[SLL] succinct, yet pithy... (fwd)

Steve Juranich sjuranic at maxwell.ee.washington.edu
Mon May 8 11:02:31 PDT 2000


I go this from another linux list I'm on. I'm repeating it here because of all
of the recent talk about the "ILOVEYOU" virus.

Enjoy.

--Steve J.


>

> This is from the Red Rock Digest, a list to which I subscribe, on the

> love virus.

>

>

> "Some notes on Microsoft viruses, economic history, and the rational

> side of Luddism, plus another batch of URL's.

>

>

> "I received about 60 copies of the latest Microsoft e-mail virus and

> its variants. How many did you get? Fortunately I manage my e-mail

> with Berkeley mailx and Emacs keyboard macros, so I wasn't at risk.

> But if we're talking about billions of dollars in damage, which

> equates roughly to millions of lost work days, then I think that we

> and Microsoft need to have a little talk.

>

> "Reading the press reports, Microsoft's stance toward this situation

> has been disgraceful. Most of their sound bites have been sophistry

> designed to disassociate the company from any responsibility for

> the problem. One version goes like this quote from Scott Culp of

> Microsoft Public Relations, excuse me, I mean Microsoft Security

> Response Center:

>

> This is a general issue, not a Microsoft issue. You can write a

> virus for any platform. (New York Times 5/5/00)

>

> "Notice the public relations technology at work here: defocusing the

> issue so as to move attention away from the specific vulnerabilities

> of Microsoft's applications architecture and toward the fuzzy concept

> of "a virus". Technologists will understand the problem here, but

> most normal people will not. Mr. Culp also says this (CNET 5/5/00):

>

> This is by-design behavior, not a security vulnerability.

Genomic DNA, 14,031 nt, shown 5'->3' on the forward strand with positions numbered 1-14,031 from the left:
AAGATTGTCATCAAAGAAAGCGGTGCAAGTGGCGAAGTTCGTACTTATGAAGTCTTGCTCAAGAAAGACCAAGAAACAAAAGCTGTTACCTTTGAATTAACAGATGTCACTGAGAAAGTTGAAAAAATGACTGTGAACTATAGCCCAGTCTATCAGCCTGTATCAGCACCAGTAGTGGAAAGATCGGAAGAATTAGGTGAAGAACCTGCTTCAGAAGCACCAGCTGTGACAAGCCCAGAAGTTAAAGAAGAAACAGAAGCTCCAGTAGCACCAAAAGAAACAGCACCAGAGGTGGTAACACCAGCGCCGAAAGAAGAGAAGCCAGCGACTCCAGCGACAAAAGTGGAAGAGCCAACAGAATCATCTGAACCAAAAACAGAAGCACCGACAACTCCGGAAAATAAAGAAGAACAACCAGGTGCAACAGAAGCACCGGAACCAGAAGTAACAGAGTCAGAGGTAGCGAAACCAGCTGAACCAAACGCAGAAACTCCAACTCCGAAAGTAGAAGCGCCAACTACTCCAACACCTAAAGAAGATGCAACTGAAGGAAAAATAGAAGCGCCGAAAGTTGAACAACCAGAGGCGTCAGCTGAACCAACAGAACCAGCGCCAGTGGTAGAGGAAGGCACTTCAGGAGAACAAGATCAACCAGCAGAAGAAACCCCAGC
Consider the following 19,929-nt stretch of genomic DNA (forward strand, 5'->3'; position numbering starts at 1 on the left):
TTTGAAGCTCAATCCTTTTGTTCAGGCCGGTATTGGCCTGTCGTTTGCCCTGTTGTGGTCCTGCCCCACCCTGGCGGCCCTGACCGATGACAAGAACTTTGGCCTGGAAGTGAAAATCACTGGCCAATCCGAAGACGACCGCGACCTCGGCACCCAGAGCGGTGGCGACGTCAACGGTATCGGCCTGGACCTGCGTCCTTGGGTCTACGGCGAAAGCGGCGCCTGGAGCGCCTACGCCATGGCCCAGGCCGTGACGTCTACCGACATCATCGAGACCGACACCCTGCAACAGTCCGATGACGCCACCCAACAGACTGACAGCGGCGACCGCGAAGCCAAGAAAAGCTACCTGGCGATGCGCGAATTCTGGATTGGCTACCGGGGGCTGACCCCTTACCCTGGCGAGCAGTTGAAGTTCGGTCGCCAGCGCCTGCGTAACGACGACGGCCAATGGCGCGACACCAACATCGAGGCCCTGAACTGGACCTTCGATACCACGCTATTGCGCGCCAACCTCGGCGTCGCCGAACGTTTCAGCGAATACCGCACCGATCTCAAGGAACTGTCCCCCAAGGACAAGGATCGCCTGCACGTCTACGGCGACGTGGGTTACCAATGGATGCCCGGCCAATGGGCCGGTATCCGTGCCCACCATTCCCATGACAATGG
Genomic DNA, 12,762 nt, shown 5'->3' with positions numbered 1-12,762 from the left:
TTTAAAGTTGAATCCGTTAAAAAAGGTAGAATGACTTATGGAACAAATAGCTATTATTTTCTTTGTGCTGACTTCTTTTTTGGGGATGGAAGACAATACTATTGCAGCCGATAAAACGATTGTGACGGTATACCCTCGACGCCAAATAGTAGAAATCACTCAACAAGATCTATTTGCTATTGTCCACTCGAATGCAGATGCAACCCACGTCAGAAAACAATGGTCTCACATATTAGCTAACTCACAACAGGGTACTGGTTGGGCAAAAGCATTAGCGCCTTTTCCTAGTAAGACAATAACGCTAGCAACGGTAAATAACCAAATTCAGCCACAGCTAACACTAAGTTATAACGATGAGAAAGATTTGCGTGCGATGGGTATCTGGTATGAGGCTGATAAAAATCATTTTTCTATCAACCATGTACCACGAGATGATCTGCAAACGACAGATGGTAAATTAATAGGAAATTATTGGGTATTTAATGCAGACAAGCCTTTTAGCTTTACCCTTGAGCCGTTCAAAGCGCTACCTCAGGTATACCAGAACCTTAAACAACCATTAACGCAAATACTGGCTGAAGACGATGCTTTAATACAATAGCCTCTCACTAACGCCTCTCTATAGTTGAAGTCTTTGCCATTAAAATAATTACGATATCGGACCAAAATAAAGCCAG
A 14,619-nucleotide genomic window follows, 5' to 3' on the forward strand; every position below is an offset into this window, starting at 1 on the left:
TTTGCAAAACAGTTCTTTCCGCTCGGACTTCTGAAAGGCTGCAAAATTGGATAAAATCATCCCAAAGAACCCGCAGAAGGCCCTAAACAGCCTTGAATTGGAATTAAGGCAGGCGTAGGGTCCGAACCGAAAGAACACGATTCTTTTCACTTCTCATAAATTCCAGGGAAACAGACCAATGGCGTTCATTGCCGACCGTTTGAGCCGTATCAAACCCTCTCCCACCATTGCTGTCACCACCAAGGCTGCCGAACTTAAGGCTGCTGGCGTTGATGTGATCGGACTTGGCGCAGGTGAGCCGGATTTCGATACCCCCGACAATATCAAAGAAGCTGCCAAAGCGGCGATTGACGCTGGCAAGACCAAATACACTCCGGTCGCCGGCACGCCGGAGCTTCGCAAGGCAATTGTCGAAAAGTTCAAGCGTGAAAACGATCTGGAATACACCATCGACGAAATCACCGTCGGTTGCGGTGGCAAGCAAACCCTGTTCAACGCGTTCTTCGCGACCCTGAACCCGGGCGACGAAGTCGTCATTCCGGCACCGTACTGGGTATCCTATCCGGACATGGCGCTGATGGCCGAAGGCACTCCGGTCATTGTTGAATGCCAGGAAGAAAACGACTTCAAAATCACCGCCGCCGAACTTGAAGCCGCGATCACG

>

> "More odd language. It's like saying, "This is a rock, not something

> that can fall to the ground". It's confusing to even think about it.

> Even though Microsoft had been specifically informed of the security

> vulnerability in its software, it had refused to fix it. Microsoft

> even tried to blame its problem on Netscape, which had fixed it:

>

> http://news.cnet.com/news/0-1005-200-1820959.html

>

> "The next step is to blame the users. The same Mr. Culp read on the

> radio the text of a warning that the users who spread the virus had

> supposedly ignored. That warning concludes with a statement to the

> effect that you shouldn't execute attachments from sources that you

> do not trust. He read that part kind of fast, as you might expect,

> given that the whole point of this virus is that people receive an

> attachment from a person who has included them in their address book.

> This particular blame-shifting tactic is particularly disingenuous

> given that the virus spread rapidly through Microsoft itself, to the

> point that the company had to block all incoming e-mail (Wall Street

> Journal 5/5/00).

>

> "Similarly, CNET (5/4/00) quoted an unnamed "Microsoft representative"

> as saying that companies must educate employees "not to run a program

> from an origin you don't trust". Notice the nicely ambiguous word

> "origin". The virus arrives in your mailbox clearly labeled as having

> been sent by a particular individual with whom you probably have an

> established relationship. It bears no other signs of its "origin"

> that an ordinary user will be able to parse, short of executing the

> attachment.

>

> "So what on earth is Microsoft doing allowing attachments to run code

> in a full-blown scripting language that can, among many other things,

> invisibly send e-mail? Says the "Microsoft representative",

>

> We include scripting technologies because our customers ask us to

> put them there, and they allow the development of business-critical

> productivity applications that millions of our customers use.

>

> "There needs to be a moratorium on expressions such as "customers ask

> us to". Does that mean all of the customers? Or just some of them?

> Notice the some/all ambiguity that is another core technology of

> public relations. Do these "customers" really specifically asked for

> fully general scripts that attachments can execute, or do they only

> ask for certain features that can be implemented in many ways, some

> of which involve attachments that execute scripts? Do the customers

> who supposedly ask for these crazy things understand the consequences

> of them? Do they ask for them to be turned on by default, so that

> every customer in the world gets the downside of them so that a few

> customers can more conveniently get the upside? And notice how the

> "Microsoft representative" defocuses the issue again, shifting from

> the specific issue of scripts that can be executed by attachments

> to the fuzzy concept of "scripting technologies", as if anybody were

> suggesting that scripting technologies, as such, in general, were to

> blame.

>

> "Microsoft shouldn't be broken up. It should be shut down.

>

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